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Poisoning Lead-Poisoning

disease, dysentery, bowels, occurs and gangrenous

POISONING ; LEAD-POISONING. Dress-goods, wall-paper, and other articles containing poisonous dyes may cause chronic poisoning by inhalation of the dust or vapours arising in their manufacture. Such cases of poisoning usually manifest themselves by nausea, vomiting, diarrhoea, and severe head aches ; or by external symptoms, such as skin-diseases, or inflammation of the eyes. See OCCUPATION DISEASES.

DYSENTERY.—An acute or chronic infectious disease, the seat of which is in the large intestine. It occurs in all climates, but most frequently and most severely in warm countries. In the temperate latitudes it occurs chiefly in summer and at the beginning of autumn ; sometimes, especially in times of war, it occurs in the form of epidemics. The infectious principle is contained in the discharges from the bowels of the patients. Infection in most cases is brought about by the drinking of water which is contaminated by excremental substances. Owing to the general improvements made with regard to water-supplies, the frequency of the disease has greatly diminished during the last decades. Among the causes which directly give rise to the outbreak of dysentery are colds, and errors in diet, especially the eating of decayed food, unripe food, or of food not readily digestible. To these must he added certain bacteria. Three forms of the disease are to he distinguished : Catarrhal, gangrenous, and chronic dysentery.

Catarrhal dysentery begins generally as a simple diarrhoea. After one or several days, abdominal pains, located especially in the region of the navel, and painful but unsuccessful efforts to evacuate the bowels (lenesmus) occur. The stools assume the appearance which is characteristic of the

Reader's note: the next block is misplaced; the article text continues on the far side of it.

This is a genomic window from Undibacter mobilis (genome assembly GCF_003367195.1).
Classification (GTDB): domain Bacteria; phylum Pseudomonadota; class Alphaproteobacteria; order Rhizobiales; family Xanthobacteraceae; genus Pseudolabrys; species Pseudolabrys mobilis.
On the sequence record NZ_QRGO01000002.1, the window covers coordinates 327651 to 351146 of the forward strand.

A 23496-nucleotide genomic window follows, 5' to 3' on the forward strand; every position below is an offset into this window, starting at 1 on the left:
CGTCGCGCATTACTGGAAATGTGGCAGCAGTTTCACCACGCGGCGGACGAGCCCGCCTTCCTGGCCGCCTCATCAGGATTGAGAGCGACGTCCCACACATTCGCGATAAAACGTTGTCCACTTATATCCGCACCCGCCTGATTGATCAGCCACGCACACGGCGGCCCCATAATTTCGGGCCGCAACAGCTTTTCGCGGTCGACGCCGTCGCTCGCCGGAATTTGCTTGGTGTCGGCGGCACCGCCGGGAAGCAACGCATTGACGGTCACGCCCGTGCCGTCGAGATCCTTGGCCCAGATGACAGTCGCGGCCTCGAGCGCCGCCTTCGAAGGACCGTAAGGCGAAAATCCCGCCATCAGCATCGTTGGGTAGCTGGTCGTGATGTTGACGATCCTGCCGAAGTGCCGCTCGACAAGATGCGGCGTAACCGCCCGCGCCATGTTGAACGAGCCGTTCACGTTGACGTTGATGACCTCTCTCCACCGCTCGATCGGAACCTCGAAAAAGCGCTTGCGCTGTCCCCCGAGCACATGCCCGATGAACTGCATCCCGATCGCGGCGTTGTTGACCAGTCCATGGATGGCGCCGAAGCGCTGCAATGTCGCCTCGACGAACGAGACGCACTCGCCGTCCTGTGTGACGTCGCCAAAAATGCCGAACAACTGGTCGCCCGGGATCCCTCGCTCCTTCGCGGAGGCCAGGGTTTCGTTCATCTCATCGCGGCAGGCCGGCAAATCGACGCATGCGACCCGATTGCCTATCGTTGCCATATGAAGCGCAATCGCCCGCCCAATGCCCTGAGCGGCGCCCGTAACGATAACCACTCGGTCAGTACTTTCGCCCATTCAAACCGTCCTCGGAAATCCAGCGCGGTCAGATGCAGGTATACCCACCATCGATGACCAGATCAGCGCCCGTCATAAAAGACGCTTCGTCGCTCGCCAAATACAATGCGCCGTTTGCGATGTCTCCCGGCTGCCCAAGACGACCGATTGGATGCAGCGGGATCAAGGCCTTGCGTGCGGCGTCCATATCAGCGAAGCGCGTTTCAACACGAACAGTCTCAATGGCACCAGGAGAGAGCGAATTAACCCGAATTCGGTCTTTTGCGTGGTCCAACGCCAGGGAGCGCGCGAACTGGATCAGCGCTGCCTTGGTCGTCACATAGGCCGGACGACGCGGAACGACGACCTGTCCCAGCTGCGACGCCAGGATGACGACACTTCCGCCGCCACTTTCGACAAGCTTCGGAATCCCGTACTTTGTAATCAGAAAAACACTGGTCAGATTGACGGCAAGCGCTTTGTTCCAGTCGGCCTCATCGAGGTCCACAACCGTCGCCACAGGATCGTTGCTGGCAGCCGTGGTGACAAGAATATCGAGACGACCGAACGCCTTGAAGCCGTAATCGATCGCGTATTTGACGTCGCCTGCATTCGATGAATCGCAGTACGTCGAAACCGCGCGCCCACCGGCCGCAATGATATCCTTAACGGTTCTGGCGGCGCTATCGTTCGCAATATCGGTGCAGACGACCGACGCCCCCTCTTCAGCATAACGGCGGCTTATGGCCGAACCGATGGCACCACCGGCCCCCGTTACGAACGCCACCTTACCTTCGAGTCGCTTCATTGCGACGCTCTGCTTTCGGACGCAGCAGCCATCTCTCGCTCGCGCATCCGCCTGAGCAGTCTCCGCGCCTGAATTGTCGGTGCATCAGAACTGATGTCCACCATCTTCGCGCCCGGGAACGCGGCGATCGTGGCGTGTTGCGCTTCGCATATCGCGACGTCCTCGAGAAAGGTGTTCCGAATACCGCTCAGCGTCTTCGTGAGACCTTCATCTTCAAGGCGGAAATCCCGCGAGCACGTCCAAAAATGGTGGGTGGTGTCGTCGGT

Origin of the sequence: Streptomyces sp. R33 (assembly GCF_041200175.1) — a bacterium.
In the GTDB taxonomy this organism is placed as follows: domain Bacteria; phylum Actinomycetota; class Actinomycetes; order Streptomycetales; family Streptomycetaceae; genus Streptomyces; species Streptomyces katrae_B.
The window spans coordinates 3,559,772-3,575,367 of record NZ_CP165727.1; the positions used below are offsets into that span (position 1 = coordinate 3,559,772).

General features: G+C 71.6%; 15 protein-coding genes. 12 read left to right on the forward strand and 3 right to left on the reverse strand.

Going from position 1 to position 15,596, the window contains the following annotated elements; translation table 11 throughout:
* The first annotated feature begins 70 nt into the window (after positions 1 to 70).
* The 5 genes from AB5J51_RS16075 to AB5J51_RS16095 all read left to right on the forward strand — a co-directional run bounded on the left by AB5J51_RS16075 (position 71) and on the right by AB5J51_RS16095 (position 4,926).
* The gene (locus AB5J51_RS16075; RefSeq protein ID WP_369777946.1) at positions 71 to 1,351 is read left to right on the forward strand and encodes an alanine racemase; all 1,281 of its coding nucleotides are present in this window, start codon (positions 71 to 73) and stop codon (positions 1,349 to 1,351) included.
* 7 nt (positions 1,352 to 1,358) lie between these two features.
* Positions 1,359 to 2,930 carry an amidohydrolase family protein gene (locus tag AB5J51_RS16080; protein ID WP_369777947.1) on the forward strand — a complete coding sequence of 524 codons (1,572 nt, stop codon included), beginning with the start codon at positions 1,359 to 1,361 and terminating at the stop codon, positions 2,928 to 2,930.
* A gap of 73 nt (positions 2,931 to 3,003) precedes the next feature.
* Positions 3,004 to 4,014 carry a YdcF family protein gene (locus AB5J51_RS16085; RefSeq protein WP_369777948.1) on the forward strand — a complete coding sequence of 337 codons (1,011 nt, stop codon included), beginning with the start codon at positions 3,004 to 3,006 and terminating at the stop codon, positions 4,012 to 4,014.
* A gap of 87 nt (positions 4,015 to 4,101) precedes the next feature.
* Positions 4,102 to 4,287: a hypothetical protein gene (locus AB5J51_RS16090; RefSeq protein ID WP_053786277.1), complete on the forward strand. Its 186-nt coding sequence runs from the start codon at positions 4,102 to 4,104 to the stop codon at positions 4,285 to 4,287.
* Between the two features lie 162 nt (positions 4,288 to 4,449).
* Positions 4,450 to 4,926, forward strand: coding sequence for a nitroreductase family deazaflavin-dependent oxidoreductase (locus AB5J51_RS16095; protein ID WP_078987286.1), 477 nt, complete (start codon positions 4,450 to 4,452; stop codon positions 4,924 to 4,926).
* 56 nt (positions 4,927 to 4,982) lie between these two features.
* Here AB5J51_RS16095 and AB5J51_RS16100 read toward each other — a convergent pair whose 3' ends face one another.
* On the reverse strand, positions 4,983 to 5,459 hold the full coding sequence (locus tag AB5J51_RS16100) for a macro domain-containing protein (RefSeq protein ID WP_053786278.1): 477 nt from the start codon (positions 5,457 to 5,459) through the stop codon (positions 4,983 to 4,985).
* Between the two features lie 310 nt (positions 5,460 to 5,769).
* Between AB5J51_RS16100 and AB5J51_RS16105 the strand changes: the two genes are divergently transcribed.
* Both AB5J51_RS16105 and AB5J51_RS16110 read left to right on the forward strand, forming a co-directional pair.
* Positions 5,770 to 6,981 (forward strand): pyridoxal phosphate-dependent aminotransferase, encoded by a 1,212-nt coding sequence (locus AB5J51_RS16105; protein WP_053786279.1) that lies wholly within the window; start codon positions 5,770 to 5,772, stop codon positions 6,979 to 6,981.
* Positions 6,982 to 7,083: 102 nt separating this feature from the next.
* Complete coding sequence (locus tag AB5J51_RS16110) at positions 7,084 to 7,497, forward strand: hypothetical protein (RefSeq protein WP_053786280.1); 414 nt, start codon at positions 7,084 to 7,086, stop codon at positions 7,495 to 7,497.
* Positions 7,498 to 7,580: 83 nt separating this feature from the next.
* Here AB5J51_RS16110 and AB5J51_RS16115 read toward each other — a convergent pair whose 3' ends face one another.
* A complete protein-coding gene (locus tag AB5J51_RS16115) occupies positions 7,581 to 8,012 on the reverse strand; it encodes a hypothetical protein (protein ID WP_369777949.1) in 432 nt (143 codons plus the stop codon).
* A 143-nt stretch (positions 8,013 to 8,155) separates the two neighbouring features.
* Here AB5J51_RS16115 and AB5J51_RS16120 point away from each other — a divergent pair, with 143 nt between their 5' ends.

disease, consisting either of small quantities (rarely more than a table spoonful) of glassy mucus with bloody streaks, or of blood-coloured mucus. The discharges from the bowels become more and more frequent, and the abdominal pains as well as the tenesmus also increase in severity. The number of movements within twenty-four hours may be 20, 30, or more. If the disease progresses, the conditions of the stools usually changes after several days. They consist then of a yellowish or reddish fluid upon which float yellow, reddish or red particles which resemble chopped meat and are composed of blood and mucus. The appetite is lost. The strength of the patient diminishes considerably and rapidly. The disease, if treated correctly, lasts rarely more than a week. In some instances, however, it may be protracted for several weeks.

Gangrenous dysentery may begin as the catarrhal form, but in this affection the stools are changed into a brownish-red or blackish, smeary fluid of putrid odour, which contains smaller or larger gangrenous portions of the intestinal wall. The movements of the bowels are extremely frequent, too times and more in twenty-four hours, so that the patients are actually unable to leave the commode. Great weakness is present at the same time. Death is usually due to exhaustion.